A small hometown movie theater survives with a little help from friends

A small hometown movie theater survives with a little help from friends
The Clayton Theatre in Dagsboro is still going after more than seven decades in operation. Photo by Michael Short

By Michael Short

For 73 years, families have been coming to the Clayton Theatre in Dagsboro.

The theater is the last single-screen movie theater remaining in Delaware. In an age of multiplexes, the Clayton continues to draw patrons to its location on Main Street nestled between the Town Barber Shop and Petals and Treasures Florists.

Generations of families have come here since the very first show "One Touch of Venus" with Ava Gardner and Robert Walker opened on February 2, 1949.

There are few strangers at The Clayton Theatre. "They know us, and we get to know them," said owner Joanne Howe. "It's a hometown theater and you just don't see that much anymore."

"We discovered this little theater," she said. She and her late husband Ed bought the theater in 2000 when the coincidences became too great to simply ignore. Her father was named Clayton. The lobby had a poster for "The Sands of Iwo Jima" and her father had fought in World War II at Iwo Jima. The theater had originally opened on Feb. 2, which is her birthday.

"There were so many interesting little coincidences," she said.

"We loved going to the movies, but we had no idea what we were doing. My husband used to say he liked to be in show business," she said. "We meet the greatest people, and everybody is happy. We've made a lot of good friends."

In a small town like Dagsboro, she said, a movie theater becomes a social hub where people share stories and meet old friends. "They met up at the theater and it's nice," she said.

There are old movie posters in the lobby featuring stars like Irene Dunne, Clayton Theatre memorabilia for sale and of course, the concession stand with Sno-caps and buttered popcorn. The lobby is sometimes decorated like the Halloween decor featured in October as Clint Eastwood's "Cry Macho" played inside.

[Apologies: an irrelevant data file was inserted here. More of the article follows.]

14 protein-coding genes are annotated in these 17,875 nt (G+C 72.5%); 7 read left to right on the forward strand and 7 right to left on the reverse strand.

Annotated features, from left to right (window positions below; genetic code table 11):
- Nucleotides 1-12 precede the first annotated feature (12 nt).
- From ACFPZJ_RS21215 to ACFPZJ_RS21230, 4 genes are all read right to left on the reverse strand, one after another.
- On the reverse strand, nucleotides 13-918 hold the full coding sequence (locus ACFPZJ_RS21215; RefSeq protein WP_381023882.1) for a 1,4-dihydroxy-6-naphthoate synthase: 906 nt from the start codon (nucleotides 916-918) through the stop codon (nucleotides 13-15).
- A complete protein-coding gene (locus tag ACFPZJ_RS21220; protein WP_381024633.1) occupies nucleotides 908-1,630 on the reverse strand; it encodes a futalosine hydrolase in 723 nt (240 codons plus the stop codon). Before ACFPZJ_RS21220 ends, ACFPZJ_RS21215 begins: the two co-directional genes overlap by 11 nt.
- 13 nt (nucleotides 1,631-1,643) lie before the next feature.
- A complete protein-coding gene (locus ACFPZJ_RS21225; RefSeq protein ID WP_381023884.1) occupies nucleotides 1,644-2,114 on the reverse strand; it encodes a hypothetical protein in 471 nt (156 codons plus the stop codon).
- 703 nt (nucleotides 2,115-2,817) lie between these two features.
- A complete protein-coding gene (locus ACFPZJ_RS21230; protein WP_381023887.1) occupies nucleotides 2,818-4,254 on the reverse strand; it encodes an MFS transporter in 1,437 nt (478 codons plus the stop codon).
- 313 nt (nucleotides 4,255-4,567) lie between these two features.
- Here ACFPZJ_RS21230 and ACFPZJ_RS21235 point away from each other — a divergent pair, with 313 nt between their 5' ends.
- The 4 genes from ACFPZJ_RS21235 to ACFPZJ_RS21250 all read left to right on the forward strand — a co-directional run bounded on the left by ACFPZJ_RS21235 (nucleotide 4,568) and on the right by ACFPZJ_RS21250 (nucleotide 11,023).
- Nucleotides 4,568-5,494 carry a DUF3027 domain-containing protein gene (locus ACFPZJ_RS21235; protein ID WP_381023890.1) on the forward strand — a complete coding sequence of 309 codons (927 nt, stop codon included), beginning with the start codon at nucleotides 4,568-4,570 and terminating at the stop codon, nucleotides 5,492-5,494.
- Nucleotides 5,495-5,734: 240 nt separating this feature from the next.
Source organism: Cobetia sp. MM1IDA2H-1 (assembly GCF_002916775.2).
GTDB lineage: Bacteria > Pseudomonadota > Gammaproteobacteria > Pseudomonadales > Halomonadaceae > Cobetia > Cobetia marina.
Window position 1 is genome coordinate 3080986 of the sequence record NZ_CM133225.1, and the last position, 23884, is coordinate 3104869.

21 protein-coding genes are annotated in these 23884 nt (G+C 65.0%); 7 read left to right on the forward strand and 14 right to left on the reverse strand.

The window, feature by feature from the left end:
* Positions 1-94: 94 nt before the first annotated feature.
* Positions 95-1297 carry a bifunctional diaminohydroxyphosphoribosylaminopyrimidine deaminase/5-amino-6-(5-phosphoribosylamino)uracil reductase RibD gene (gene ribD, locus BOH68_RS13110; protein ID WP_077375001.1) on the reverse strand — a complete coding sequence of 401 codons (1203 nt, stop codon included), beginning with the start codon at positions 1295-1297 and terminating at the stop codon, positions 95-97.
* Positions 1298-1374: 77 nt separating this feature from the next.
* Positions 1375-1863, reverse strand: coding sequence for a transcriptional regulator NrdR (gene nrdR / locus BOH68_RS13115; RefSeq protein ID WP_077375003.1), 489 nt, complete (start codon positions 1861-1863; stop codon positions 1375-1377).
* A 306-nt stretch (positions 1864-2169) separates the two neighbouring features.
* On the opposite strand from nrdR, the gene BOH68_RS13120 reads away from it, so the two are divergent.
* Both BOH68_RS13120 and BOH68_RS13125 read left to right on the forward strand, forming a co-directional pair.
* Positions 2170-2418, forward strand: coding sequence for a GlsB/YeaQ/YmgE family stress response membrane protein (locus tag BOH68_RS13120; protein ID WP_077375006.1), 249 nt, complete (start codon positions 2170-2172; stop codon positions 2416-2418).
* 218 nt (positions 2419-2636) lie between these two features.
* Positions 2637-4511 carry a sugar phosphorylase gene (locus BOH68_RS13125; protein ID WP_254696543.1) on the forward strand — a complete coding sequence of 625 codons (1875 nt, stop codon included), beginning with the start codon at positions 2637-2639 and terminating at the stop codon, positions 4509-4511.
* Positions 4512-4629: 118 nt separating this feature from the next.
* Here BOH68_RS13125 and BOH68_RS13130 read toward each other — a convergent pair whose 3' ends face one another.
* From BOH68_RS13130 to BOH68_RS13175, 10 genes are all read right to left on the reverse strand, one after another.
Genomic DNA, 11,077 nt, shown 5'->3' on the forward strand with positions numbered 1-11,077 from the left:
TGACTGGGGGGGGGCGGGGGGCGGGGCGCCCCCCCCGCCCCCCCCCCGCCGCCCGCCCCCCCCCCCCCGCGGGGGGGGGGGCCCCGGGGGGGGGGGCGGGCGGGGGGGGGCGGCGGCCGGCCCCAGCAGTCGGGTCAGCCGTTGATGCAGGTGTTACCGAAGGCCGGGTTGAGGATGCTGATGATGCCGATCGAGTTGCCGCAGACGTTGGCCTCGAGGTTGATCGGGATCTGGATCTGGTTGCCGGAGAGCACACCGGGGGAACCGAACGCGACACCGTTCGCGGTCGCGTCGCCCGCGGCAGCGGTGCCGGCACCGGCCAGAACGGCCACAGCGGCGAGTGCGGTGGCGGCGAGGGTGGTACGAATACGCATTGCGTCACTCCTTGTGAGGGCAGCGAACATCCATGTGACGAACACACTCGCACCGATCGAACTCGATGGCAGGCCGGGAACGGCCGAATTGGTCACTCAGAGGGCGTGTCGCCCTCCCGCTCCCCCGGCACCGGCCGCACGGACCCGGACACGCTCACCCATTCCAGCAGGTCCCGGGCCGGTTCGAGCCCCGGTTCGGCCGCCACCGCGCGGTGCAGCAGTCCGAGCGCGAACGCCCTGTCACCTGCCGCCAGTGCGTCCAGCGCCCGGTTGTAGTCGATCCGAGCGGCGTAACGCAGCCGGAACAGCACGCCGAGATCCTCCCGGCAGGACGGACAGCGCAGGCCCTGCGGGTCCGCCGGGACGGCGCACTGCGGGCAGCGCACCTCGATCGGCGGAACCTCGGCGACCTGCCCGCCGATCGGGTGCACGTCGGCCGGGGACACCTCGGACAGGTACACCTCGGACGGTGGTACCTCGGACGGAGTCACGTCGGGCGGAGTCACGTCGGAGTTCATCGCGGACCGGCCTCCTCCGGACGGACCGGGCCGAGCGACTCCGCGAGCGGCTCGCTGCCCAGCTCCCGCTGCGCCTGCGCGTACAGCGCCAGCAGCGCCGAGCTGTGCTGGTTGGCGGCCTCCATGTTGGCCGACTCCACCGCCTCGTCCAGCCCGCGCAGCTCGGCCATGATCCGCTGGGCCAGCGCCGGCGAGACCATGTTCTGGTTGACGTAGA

They often play "Groundhog Day" on Feb. 2 and occasionally bring back "One Touch of Venus" for extra-special anniversaries.

In addition to movies, there are sometimes concerts and benefits like the upcoming Sean Reilly concert on March 13 called "Sinatra 101."

There's even a small lawn in the front, prompting Howe to joke that "You don't see that many theaters now with lawns. It's theater on the green."

Named in honor of Delawarean John M. Clayton, the Clayton Theatre was first owned and operated by Alvin “Skeet” Campbell and wife Marjoria, with brother-in-law Elwood “Pete” Hancock and wife Marian, according to the blue historical marker on that front lawn.

John Middleton Clayton (July 24, 1796 – November 9, 1856) was a lawyer and politician from Dagsboro, according to Encyclopedia Britannica. He was a member of the Whig Party who served in the Delaware General Assembly and nationally as a U.S. senator and U.S. secretary of state.

Constructed in 1948 by W. Benjamin Dorey, a contractor from Millsboro, "the Clayton held its grand opening in 1949 with Governor Elbert N. Carvel and other state and county officials in attendance," according to the marker. "The theatre building was constructed from concrete in the popular Art Deco style and faced with formstone, a kind of stucco which was colored and shaped on the building to resemble natural stone. The interior of the Clayton originally sat 530 people and was furnished with the latest air-cushioned seats and projection equipment."